a, b, and n are variables used to generate the Fibonacci sequence. Since Project Euler defines the first term of the Fibonacci sequence as 1 rather than 0, we initialize the counter to 2, since the first term we calculate (2) will be the 3rd term. The rest is self-explanatory.

Answer: 4782

Problem Twenty Four

15 Nov

Here’s problem twenty four:

Question: What is the millionth lexicographic permutation of the digits 0, 1, 2, 3, 4, 5, 6, 7, 8 and 9?

This was pretty simple using the itertools module. Just to clarify, a permutation is a combination of items where the order does matter, which applies in this case because we’re dealing with numbers.

import itertools

print([x for x in itertools.permutations('0123456789', 10)][999999])

This creates a list of each permutation, and we don’t need to sort it because itertools creates each permutation in order of increasing value, since ‘0123456789’ is in order of increasing value. The second argument for permutations(), 10, isn’t explicitly needed since it will default to the length of the iterable, but this makes it a bit clearer. The millionth lexicographic permutation will be 999,999th in the list, so that’s the position we print.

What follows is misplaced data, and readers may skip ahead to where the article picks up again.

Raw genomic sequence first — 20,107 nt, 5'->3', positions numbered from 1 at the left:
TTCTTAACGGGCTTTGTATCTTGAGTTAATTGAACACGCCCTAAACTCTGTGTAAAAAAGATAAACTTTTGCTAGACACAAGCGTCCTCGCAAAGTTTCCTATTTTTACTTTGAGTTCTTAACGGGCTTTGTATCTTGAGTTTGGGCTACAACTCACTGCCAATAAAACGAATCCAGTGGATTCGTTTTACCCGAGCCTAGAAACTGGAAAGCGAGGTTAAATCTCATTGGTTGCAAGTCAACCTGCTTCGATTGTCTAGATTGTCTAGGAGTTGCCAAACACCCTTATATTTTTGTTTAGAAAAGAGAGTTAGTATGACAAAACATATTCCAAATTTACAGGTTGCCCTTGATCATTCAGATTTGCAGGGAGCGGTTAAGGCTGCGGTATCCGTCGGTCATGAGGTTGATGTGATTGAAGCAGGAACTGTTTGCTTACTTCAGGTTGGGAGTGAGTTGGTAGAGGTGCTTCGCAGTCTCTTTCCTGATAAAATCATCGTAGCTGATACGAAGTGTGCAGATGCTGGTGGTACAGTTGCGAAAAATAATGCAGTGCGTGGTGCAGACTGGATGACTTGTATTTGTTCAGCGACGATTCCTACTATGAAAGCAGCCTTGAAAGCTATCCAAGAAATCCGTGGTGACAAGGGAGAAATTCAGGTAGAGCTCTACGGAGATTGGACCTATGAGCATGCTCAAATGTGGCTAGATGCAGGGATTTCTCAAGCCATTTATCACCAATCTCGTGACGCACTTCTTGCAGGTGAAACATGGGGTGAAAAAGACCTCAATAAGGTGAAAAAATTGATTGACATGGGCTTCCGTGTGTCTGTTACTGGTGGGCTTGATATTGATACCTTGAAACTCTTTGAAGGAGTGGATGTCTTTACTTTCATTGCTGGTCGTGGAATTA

The printed statement is not pretty, but it works. I’m not exactly sure why itertools.permutations() returns a list of the (string) digits of each permutation, instead of just a string for each permutation.

Answer: 2783915460

Problem Twenty Three

14 Nov

Here’s problem twenty three:

Question: Find the sum of all the positive integers which cannot be written as the sum of two abundant numbers.